RAISIN THE STAKES
WITH THEIR DEBUT ALBUM FINALLY UPON US, AUSTRALIAN GUITAR TAKES A DEEP DIVE INTO THE WEIRD AND WONDERFUL WORLD OF TASH SULTANA.
BUSKING ON THE STREET TOUGHENS YOU UP A LITTLE BIT
Seldom does a day go by that Melbourne’s cluttered city streets aren’t awash in the quirky beats of a beatnik busker. No word of a lie, some of the world’s most soul-melting shoegaze and heart-thumping hip-hop are borne of the no-names that call the pavement home with a setup of secondhand kit – most often of the bootleg ilk.
But – and unjustly so – those local little legends rarely find their feet outside of the public arena. That top-hatted teen you saw tearing through the most beautiful “Hey There Delilah” cover you’d ever seen this side of an FG100? His future awaits in accounting, most likely. The harmonica-donning soul goddess that spends Sundays ripping through their melancholy won’t find herself on the mainstage at Bluesfest, and that mulleted maniac who busts the sickest Beastie Boys impression on Earth will probably remain a tradie ‘til their back gives out for good.
It’s a sad state of affairs that most buskers never break into the recorded music scene, a combined lack of opportunity and ability the most common barricades in their path. But when those dreamheaded hopefuls do catch a break, their trajectory is almost always eruptive. Take for example Tash Sultana, who spent two years soaring from the streets to sold-out arenas without so much as a fulllength album. It was their six-track Notion EP that lit the fuse on their firework, all songs self-recorded and produced with just a laptop, a looping setup and the drive to make waves.
Of course, Sultana was no mere aspirant when they first took to the stage. As they bluntly let us know back in 2016 (see: AustralianGuitar #119), “Busking on the street toughens you up a little bit. I think it’s basic human psychology. I once had a guy try to physically abuse me, but he was very drunk so I just knocked him down. I called the cops, and then the cops came and chased him down. I’ve had bottles thrown at me… I’ve had a lot of different experiences with members of the public. The ghetto streets, mate… They’re not like Bourke Street.”
Vital was the fact that Sultana carved out a notably unique sound for theirself. They weren’t aiming to be the next [insert renowned musical icon here], but rather the first TashSultana. There are microscopic similarities to other looping prodigies stitched throughout their markup, but their definition to Sultana’s style are just that – microscopic. Characteristically nonchalant, they proclaimed, “I just do my own thing, man. There’s only one of me, so I’m not going to waste my time trying to replicate someone else. I don’t have that in me, anyway.
“I didn’t set out to go, ‘I’m going to be the only one to change all of this,’ either. I have little influences from everywhere, and it’s important for me to be learning from and inspired by heaps of other artists. But I think that’s one of the nicest compliments, when people say, ‘I haven’t seen anything like what you’re doing before, and you’re the only one doing it.’ That’s not my intention, but it’s certainly nice to hear.”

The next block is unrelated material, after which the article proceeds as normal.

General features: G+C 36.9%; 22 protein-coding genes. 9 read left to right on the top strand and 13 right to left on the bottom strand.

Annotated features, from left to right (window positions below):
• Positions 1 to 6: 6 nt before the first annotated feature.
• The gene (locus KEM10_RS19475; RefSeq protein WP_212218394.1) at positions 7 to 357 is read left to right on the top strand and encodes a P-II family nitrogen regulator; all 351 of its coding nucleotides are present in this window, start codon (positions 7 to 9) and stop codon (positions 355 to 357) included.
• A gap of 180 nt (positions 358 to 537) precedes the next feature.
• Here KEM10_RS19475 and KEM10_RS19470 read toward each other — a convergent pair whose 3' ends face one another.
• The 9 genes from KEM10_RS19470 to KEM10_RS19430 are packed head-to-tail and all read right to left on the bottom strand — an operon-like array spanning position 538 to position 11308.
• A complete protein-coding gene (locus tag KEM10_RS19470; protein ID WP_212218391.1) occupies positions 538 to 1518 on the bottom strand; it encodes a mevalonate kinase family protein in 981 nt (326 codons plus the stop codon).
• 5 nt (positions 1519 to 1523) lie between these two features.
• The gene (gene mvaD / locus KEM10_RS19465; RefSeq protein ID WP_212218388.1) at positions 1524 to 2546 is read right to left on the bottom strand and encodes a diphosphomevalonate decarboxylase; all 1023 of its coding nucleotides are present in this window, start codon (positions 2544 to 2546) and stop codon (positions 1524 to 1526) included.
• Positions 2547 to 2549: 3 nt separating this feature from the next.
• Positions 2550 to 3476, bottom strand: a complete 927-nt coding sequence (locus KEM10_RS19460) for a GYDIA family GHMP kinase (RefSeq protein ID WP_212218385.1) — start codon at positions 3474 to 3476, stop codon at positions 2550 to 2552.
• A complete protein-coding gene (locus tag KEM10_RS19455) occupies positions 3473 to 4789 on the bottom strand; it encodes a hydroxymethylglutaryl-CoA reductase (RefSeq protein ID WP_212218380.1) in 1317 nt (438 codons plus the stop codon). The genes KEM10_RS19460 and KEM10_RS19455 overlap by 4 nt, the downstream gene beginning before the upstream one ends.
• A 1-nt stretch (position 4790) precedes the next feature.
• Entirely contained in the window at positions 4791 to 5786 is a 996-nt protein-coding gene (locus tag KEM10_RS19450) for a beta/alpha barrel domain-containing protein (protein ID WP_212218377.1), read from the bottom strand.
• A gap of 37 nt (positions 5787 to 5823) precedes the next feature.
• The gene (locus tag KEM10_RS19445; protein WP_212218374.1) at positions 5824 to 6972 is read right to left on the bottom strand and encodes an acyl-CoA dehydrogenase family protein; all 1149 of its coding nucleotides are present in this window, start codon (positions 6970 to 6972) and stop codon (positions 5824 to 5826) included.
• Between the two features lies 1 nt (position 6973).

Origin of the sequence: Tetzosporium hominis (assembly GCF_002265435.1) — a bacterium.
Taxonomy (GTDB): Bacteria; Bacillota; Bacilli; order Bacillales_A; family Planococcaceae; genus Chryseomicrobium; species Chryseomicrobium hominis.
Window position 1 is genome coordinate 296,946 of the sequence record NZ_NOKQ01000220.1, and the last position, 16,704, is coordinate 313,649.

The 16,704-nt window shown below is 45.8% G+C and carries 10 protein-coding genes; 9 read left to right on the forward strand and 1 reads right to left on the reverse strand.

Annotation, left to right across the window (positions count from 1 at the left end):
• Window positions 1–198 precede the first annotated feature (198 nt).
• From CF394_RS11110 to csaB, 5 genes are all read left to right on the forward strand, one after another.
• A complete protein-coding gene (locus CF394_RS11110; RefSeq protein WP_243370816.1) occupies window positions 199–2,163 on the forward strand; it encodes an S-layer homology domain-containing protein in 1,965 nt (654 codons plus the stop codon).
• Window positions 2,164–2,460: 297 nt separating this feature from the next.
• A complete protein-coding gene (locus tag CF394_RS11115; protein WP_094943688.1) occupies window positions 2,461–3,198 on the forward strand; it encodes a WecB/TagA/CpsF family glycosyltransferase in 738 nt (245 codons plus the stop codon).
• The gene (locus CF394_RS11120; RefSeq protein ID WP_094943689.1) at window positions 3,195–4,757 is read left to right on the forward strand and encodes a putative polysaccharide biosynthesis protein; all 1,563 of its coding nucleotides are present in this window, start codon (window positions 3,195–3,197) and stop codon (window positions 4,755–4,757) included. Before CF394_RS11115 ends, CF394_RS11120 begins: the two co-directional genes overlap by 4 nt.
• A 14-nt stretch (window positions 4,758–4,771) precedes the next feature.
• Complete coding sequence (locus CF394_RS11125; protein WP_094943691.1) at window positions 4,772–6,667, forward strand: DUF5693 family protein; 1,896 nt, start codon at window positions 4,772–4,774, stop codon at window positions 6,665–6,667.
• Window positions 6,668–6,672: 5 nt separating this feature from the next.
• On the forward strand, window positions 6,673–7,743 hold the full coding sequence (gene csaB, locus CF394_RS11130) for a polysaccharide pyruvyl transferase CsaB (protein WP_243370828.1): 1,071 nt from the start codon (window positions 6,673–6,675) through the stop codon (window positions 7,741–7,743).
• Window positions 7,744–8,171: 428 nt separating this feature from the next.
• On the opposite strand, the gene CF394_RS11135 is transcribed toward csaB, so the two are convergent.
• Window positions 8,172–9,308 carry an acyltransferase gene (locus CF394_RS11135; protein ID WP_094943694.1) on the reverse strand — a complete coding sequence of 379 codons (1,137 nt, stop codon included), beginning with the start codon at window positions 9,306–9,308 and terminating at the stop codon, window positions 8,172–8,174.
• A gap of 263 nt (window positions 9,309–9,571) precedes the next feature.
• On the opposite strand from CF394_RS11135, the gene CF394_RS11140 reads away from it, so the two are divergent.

Sultana’s mainstream breakthrough is an especially wholesome story when you consider its origins. They began busking as a means to live moreso than out of passion, with efforts to find a ‘normal’ job proving fruitless for Sultana – who, crawling from the harsh depths of drug addiction and mental illness, had recently hit rock bottom.
“I was a complete drug addict,” they opened up to Marc Fennell in a now-iconic segment produced for SBS program TheFeed. “I was doing pretty much every drug apart from heroin.” Their downward spiral into drugs made a sudden crash landing when, at the ripe old age of 17, Sultana found theirself buckled in a state of psychedelic-induced psychosis. The story goes that they were simply hanging out with a mate when they decided to eat a pizza laced with magic mushrooms. The hallucinations were mundane at first, but quickly grew into dark and inescapable musings of pure morbidity – a cycle that Sultana was unable to detach from.
“I was in that state for seven months, not knowing what was real and what wasn’t,” they explained in a mid-2016 TEDx talk. “I would go to bed and I would think that there was someone in the room - I would look around and think that someone was asking me a question, but there was no-one there. I couldn’t go to school in this time because I couldn’t make sense of anything in front of me… How do you live when you’re too scared to live and too scared to die, and there’s no in-between?”
Anxiety weighed down on Sultana like a tech company’s reign on Chinese sweatshop workers, but their resilience (or what little of it they could muster) paid off when they realised that, clichés be damned, music really is the best medicine. “I’ve always connected with music,” they told us in our
AG #119 chat, “And I’ve never found anything that I can connect with more than that. But I think in that time, I was just kind of searching for anything that could have given me salvation, and I couldn’t find it. It was just about going back to basics, really – I heard the signal, and it hit me that I had the tools in front of me.